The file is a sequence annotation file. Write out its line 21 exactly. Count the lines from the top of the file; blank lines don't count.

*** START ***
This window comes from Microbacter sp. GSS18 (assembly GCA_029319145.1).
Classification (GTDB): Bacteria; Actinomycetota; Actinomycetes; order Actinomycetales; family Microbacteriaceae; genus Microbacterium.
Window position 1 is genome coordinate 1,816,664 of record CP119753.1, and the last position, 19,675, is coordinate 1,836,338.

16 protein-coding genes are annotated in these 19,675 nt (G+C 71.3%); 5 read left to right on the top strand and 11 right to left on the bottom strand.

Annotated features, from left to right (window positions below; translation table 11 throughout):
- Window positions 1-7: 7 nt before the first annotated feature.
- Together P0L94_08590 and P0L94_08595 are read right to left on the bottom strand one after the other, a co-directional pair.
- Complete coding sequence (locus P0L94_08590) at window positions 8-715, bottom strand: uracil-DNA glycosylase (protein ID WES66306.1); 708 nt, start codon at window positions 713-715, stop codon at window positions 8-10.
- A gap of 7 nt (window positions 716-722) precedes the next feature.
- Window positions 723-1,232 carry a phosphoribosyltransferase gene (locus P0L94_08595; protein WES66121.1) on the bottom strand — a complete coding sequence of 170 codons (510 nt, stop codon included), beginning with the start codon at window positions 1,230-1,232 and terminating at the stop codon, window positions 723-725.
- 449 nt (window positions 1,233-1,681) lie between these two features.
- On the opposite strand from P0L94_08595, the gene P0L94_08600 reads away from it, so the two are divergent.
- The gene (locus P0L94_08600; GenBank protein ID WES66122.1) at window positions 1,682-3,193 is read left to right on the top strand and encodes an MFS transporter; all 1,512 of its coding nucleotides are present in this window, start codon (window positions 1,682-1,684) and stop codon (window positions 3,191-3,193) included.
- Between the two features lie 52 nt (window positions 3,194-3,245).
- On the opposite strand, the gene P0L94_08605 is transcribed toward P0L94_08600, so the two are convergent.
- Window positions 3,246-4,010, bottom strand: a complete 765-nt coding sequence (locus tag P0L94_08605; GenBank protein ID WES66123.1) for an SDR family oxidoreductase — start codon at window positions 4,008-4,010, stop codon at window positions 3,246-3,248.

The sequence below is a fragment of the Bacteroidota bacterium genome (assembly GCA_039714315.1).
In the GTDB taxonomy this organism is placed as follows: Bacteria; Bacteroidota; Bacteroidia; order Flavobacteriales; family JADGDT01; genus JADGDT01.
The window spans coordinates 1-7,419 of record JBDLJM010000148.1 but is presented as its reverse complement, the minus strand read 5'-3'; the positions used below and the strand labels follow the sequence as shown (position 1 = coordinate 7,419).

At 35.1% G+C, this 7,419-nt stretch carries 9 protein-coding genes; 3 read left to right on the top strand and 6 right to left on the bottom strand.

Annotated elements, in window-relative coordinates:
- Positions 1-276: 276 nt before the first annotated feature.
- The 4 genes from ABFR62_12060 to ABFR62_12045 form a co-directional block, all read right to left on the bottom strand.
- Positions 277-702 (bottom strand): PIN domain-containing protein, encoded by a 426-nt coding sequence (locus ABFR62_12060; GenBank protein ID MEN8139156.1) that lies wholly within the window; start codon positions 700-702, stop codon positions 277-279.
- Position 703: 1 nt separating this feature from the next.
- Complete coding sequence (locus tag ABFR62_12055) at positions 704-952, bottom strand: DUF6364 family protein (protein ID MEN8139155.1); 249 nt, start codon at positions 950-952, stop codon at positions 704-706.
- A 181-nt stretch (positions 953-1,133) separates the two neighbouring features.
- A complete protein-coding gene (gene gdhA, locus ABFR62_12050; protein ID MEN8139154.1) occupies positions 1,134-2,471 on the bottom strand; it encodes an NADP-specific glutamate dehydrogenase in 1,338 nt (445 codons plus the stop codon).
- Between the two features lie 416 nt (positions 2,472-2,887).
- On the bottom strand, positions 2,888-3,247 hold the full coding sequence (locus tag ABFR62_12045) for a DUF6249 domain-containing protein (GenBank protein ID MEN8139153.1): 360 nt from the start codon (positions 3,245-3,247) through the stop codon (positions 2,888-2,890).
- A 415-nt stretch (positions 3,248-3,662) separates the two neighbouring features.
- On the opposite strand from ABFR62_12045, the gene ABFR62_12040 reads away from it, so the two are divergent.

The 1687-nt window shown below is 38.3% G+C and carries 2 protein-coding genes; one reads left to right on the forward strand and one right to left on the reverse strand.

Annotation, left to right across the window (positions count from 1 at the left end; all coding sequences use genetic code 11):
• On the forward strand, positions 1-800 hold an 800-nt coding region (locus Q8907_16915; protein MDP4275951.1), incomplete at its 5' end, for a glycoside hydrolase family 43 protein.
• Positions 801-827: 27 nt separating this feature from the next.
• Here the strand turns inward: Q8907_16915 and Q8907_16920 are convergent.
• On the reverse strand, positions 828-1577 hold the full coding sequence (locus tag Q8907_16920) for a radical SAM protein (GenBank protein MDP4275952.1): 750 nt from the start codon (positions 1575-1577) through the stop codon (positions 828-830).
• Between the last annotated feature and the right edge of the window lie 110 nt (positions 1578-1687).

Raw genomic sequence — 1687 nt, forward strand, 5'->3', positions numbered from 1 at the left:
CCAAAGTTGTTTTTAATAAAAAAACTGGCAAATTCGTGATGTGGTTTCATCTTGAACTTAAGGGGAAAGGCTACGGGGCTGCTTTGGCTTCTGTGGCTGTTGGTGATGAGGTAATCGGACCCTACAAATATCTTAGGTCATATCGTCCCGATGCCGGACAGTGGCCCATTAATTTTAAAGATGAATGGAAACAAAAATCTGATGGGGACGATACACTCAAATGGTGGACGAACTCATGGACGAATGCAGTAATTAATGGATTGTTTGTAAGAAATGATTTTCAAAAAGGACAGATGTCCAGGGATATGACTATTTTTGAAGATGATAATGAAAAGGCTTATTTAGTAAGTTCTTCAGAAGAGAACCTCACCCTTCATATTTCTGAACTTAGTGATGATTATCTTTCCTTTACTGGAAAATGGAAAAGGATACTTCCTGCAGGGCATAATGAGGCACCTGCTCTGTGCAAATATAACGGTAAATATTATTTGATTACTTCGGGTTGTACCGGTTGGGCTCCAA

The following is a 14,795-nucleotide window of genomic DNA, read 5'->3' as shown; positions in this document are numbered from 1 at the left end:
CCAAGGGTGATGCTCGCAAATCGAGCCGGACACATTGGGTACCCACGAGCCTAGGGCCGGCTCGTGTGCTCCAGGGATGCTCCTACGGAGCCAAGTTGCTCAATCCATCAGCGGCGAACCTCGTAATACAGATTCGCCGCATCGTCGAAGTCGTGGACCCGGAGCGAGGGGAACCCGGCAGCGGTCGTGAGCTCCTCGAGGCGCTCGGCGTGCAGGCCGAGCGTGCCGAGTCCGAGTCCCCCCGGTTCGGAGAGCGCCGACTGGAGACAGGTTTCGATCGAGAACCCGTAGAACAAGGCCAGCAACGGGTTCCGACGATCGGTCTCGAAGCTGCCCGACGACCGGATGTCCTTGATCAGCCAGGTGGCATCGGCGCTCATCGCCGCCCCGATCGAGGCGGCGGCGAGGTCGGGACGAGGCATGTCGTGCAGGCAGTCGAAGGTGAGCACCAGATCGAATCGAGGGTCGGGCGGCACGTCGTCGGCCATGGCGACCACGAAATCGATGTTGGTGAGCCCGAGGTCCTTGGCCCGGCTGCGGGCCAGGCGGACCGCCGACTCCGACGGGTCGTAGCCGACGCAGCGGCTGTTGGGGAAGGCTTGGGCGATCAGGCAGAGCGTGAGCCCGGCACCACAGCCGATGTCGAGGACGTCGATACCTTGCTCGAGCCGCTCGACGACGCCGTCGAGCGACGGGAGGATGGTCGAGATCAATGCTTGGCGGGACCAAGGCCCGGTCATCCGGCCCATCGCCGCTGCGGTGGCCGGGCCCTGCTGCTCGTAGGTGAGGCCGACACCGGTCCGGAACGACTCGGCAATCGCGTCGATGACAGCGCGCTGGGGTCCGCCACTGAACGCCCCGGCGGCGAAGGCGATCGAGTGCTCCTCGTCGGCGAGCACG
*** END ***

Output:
Annotated elements, in window-relative coordinates: